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Tonight, the CFCC Board of Trustees will try to remove Ray Funderburk

Ray Funderburk III at his interview with the New Hanover County School Board on June 2.
NHCS YouTube
Ray Funderburk III at his interview with the New Hanover County School Board on June 2.

Tonight, the Cape Fear Community College Board of Trustees will meet in an attempt to expel one of their own: Ray Funderburk. WHQR’s Ben Schachtman and Rachel Keith have more.

Rachel Keith: Ok, Ben, we’ve been working to get more information on this story since we heard about the meeting on Monday. First up, what can we expect tonight?

Benjamin Schachtman: Well, we’re not entirely sure, to be honest. But there is a state statute that guides the process of removing a community college trustee. Usually, that process is top-down, meaning it’s initiated by the state, but in this case it seems to be locally initiated — Board Chair Bill Cherry decided he wanted to do this. And, what they’re going to do is lay out allegations, we believe it’s two main allegations, against Funderburk — the board will present their evidence and Funderburk will have a chance to respond. I’m not sure if there will be witnesses, or anything like that, but I believe there will be statements, and that kind of thing.

And Rachel, yesterday you spoke with Funderburk’s attorney, Gary Shipman, and reviewed some emails between him and the board that laid out what these allegations actually are.

RBK: That’s right. The first has to do with a recent Black History Month event held at CFCC – where students of color got a chance to talk about their experiences at the college. Towards the end, Funderburk apparently spoke, and said he was disappointed that the media had not been allowed.

BS: And from some of the emails you shared with me, the college considers that defamatory in some way?

RBK: Right. The college claims Funderburk’s comments were “placing CFCC in disrepute.” Gary Shipman argued that even if that was true, that’s not the same as disreputable conduct, which is one of the potential reasons for removing a trustee.

BS: And there’s another, somewhat more complicated allegation, correct?

RBK: Correct, talking to Shipman and looking through these emails, it seems the college is accusing Funderburk of pressuring a teacher to change a student’s grade. This was a dual-enrolled student, who was struggling academically at the college, which meant they weren’t able to play baseball at their high school.

But we were able to get a hold of a letter, written by that teacher, and the complaint is far from cut and dry. The teacher says he was contacted about the grade, but notes it was by quote coaches, parents, and a trustee…

BS: And it doesn’t name Funderburk.

RBK: It doesn’t. But even if Funderburk is that trustee, the letter doesn’t say who did what — that is, if the pressure was coming largely from a coach, from parents. It also notes that while there were a lot of conversations about the grade, none were threatening. And one of the big takeaways seemed to be concerns about better preparing high school students for the pressures of dual-enrollment courses at the college.

BS: So, at least for Funderburk’s attorney, Gary Shipman, this isn’t a smoking gun.

RBK: No. And that kind of leads to the elephant in the room: retaliation.

BS: Yeah, Shipman explicitly called this retaliation — noting that Funderburk voted against a raise for CFCC president Jim Morton, his second 10-percent raise in as many years, and also pushed back on Morton’s refusal to do another staff survey.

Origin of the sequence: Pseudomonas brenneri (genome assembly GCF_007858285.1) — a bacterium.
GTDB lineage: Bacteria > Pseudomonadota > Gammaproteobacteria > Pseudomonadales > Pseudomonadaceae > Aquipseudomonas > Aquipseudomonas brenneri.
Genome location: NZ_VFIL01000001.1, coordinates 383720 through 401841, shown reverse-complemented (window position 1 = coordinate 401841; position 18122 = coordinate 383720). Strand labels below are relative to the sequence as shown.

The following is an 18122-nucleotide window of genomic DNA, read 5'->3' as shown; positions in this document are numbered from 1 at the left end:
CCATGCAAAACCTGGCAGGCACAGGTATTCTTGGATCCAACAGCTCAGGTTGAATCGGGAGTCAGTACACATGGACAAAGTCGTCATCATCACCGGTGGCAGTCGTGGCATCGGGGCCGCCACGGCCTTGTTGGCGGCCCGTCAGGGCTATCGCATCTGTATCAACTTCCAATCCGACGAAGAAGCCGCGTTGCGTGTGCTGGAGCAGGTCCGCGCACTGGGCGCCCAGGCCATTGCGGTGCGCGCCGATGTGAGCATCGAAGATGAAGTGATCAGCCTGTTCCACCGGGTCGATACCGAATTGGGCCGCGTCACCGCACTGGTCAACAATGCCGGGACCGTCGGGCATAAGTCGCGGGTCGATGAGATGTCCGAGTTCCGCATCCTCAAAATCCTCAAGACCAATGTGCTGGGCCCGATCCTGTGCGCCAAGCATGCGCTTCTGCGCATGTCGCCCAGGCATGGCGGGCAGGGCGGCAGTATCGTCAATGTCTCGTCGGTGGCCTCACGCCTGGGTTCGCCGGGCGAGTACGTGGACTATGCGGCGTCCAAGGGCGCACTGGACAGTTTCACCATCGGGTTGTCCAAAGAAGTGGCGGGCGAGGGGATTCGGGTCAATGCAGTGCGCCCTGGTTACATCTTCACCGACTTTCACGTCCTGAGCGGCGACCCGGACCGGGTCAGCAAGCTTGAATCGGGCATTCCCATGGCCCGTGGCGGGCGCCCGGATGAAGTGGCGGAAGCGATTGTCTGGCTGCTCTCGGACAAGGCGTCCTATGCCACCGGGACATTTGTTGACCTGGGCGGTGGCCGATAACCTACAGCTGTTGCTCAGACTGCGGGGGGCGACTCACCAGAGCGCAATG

RBK: He was pretty forthright. Here he is speaking yesterday to WECT, who has been working on this story with us:

Shipman: “He questioned why it is we're giving Jim Morton a raise ... when he questioned the process for evaluating Jim Morton for this year and suggested that there be a survey, he was shot down on that."

RBK: So, we don’t know what other information or evidence against Funderburk the board will present. But we’ll see tonight — and then there’ll be a vote?

BS: That’s right. A two-thirds majority is required, so that’s nine out of the board’s thirteen members, but only if everyone shows up.

RBK: And we know from a recorded conversation between Chair Bill Cherry and Funderburk that Cherry’s spoken with the other board members — so they’re probably counting votes.

BS: I would imagine Funderburk is doing the same thing.

RBK: OK, well, Ben, you’ll be there to see what happens. Thanks for being here, and thanks for going tonight.

BS: Happy to do it.

Editor's Note*: WHQR has reached out twice to CFCC's media relations department to get more details on the hearing process and has yet to receive a response.

Rachel is a graduate of UNCW's Master of Public Administration program, specializing in Urban and Regional Policy and Planning. She also received a Master of Education and two Bachelor of Arts degrees in Political Science and French Language & Literature from NC State University. She served as WHQR's News Fellow from 2017-2019. Contact her by email: rkeith@whqr.org or on Twitter @RachelKWHQR
Ben Schachtman is a journalist and editor with a focus on local government accountability. He began reporting for Port City Daily in the Wilmington area in 2016 and took over as managing editor there in 2018. He’s a graduate of Rutgers College and later received his MA from NYU and his PhD from SUNY-Stony Brook, both in English Literature. He loves spending time with his wife and playing rock'n'roll very loudly. You can reach him at BSchachtman@whqr.org and find him on Twitter @Ben_Schachtman.